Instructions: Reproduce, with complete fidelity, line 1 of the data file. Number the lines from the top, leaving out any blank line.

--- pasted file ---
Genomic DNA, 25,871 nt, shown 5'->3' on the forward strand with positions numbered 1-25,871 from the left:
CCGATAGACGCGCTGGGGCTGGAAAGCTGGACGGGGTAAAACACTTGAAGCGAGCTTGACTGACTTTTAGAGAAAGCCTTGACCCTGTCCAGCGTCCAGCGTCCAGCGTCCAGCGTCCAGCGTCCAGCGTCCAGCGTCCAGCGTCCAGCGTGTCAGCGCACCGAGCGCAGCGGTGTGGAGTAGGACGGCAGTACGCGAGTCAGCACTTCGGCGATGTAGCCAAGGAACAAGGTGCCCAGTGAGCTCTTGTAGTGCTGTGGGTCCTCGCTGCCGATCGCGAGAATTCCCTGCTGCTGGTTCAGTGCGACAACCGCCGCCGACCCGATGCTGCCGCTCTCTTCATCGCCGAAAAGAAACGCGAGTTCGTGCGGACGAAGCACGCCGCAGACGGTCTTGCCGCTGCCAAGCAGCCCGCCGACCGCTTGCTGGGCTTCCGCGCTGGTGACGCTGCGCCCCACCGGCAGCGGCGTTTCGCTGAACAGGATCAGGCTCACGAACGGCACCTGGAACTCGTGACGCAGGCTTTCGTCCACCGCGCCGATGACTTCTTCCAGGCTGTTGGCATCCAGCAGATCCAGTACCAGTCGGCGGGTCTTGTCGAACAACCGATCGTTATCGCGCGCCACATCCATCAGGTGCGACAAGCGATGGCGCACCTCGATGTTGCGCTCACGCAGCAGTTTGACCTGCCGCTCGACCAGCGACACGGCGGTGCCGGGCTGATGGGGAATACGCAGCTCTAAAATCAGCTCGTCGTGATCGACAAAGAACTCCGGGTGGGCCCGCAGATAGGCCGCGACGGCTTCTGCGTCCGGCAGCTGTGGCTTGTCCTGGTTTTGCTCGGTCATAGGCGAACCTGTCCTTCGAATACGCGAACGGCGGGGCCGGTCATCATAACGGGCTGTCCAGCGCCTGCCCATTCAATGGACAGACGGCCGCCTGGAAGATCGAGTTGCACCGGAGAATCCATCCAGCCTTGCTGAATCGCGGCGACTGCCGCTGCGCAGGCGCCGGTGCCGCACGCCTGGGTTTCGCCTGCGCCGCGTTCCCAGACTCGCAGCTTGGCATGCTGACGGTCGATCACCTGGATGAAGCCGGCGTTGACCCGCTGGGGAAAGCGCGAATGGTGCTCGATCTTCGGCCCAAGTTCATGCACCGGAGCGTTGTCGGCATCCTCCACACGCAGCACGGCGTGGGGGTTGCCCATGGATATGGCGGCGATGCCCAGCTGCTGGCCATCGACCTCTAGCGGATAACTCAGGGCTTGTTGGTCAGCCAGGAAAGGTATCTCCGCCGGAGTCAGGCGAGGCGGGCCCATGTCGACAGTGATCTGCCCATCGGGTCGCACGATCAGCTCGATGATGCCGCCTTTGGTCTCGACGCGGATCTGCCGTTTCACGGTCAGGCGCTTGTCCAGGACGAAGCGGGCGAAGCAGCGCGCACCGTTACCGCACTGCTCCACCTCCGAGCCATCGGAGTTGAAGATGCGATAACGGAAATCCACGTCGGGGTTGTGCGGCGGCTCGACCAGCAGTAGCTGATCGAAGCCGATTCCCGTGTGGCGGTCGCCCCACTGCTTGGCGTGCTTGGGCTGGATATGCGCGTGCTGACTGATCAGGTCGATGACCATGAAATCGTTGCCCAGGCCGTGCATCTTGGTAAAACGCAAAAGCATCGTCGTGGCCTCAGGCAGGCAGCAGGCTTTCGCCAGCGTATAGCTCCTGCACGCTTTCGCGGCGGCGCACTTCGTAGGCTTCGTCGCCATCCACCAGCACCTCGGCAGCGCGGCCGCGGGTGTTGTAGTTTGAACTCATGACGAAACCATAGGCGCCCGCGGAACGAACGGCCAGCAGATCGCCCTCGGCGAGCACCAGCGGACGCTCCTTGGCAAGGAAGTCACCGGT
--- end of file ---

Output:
Genomic DNA, 25,871 nt, shown 5'->3' on the forward strand with positions numbered 1-25,871 from the left: